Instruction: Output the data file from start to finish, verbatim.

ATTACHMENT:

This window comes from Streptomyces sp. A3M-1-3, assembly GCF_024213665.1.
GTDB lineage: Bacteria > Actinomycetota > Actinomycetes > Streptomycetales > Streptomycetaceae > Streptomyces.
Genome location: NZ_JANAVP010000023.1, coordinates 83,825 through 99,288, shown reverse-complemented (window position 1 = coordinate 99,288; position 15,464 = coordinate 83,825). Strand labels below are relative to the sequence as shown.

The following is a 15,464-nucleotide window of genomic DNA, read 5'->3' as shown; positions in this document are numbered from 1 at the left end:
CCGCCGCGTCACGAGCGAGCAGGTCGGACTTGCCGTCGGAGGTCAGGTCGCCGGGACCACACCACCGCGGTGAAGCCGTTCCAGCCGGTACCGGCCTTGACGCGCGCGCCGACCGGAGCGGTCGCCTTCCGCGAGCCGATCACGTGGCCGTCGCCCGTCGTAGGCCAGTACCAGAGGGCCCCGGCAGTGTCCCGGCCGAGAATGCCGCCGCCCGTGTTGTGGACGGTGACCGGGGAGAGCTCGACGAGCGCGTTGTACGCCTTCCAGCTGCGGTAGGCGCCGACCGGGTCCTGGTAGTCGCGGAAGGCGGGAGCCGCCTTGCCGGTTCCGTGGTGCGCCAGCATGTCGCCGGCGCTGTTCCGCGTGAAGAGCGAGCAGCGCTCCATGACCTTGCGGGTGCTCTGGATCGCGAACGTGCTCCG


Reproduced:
This window comes from Streptomyces sp. A3M-1-3, assembly GCF_024213665.1.
GTDB lineage: Bacteria > Actinomycetota > Actinomycetes > Streptomycetales > Streptomycetaceae > Streptomyces.
Genome location: NZ_JANAVP010000023.1, coordinates 83,825 through 99,288, shown reverse-complemented (window position 1 = coordinate 99,288; position 15,464 = coordinate 83,825). Strand labels below are relative to the sequence as shown.

The following is a 15,464-nucleotide window of genomic DNA, read 5'->3' as shown; positions in this document are numbered from 1 at the left end:
CCGCCGCGTCACGAGCGAGCAGGTCGGACTTGCCGTCGGAGGTCAGGTCGCCGGGACCACACCACCGCGGTGAAGCCGTTCCAGCCGGTACCGGCCTTGACGCGCGCGCCGACCGGAGCGGTCGCCTTCCGCGAGCCGATCACGTGGCCGTCGCCCGTCGTAGGCCAGTACCAGAGGGCCCCGGCAGTGTCCCGGCCGAGAATGCCGCCGCCCGTGTTGTGGACGGTGACCGGGGAGAGCTCGACGAGCGCGTTGTACGCCTTCCAGCTGCGGTAGGCGCCGACCGGGTCCTGGTAGTCGCGGAAGGCGGGAGCCGCCTTGCCGGTTCCGTGGTGCGCCAGCATGTCGCCGGCGCTGTTCCGCGTGAAGAGCGAGCAGCGCTCCATGACCTTGCGGGTGCTCTGGATCGCGAACGTGCTCCG